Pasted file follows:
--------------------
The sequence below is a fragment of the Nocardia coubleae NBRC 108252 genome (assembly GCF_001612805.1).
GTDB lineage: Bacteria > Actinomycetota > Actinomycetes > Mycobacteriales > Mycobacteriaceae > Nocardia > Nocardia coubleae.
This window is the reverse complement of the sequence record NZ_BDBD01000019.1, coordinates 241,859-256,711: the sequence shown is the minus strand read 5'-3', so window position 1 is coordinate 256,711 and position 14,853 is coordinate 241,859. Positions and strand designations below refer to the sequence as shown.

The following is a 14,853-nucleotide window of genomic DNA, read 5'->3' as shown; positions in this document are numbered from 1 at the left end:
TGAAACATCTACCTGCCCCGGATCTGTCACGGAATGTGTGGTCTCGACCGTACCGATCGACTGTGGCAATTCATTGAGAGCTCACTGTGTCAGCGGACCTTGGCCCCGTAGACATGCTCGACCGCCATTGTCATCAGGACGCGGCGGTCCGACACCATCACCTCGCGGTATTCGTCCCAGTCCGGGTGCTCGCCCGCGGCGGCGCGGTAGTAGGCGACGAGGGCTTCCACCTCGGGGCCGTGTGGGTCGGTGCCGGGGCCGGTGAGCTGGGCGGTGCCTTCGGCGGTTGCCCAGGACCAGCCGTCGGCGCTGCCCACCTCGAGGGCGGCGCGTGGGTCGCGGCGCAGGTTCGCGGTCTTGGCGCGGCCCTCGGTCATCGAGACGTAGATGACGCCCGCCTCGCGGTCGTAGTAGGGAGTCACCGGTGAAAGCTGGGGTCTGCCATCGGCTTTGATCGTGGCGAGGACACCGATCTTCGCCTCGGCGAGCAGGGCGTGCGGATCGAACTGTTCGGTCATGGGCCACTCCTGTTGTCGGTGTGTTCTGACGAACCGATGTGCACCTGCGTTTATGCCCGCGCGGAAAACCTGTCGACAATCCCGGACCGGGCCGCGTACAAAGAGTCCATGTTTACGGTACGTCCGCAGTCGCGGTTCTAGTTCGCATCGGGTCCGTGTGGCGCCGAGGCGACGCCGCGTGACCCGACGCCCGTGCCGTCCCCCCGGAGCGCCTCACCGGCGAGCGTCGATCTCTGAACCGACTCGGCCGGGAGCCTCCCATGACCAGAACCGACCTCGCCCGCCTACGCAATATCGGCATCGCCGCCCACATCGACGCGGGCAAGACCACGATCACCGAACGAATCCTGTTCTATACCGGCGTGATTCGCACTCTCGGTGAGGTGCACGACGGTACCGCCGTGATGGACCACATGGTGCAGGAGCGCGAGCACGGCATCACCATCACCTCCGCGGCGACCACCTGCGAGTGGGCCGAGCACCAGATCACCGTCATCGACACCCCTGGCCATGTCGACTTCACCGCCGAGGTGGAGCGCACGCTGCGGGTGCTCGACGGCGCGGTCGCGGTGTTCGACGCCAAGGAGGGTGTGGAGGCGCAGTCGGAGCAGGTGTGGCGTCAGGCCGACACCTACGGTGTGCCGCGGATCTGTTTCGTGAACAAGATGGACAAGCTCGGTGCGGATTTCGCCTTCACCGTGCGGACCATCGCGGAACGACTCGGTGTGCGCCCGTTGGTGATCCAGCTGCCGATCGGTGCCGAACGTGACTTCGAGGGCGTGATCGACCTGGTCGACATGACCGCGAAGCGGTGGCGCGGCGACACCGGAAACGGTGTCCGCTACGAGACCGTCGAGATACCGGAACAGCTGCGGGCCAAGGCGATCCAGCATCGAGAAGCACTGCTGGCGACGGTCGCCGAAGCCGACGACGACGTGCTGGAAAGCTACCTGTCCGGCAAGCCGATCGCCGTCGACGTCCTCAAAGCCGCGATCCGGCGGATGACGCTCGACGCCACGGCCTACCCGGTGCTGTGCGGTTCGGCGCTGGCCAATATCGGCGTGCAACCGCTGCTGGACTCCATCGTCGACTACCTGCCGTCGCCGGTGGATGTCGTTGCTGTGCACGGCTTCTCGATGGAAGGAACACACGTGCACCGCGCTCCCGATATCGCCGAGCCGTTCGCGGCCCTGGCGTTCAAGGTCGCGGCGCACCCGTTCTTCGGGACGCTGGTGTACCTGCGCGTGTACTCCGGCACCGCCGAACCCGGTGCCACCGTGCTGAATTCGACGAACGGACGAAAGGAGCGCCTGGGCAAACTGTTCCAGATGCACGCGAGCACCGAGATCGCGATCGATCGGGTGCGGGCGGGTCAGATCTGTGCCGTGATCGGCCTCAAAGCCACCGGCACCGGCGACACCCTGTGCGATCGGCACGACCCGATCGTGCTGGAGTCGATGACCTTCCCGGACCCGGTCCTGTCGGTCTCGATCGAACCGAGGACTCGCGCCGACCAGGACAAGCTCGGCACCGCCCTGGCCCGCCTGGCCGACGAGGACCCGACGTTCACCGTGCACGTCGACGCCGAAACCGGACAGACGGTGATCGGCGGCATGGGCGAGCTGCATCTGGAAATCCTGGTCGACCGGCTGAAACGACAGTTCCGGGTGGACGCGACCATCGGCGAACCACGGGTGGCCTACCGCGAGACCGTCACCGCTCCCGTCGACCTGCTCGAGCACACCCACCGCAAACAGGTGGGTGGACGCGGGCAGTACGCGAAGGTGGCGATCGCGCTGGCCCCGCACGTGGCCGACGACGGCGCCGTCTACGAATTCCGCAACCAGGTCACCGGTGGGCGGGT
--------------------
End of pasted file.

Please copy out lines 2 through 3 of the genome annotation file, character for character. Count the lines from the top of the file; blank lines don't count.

GTDB lineage: Bacteria > Actinomycetota > Actinomycetes > Mycobacteriales > Mycobacteriaceae > Nocardia > Nocardia coubleae.
This window is the reverse complement of the sequence record NZ_BDBD01000019.1, coordinates 241,859-256,711: the sequence shown is the minus strand read 5'-3', so window position 1 is coordinate 256,711 and position 14,853 is coordinate 241,859. Positions and strand designations below refer to the sequence as shown.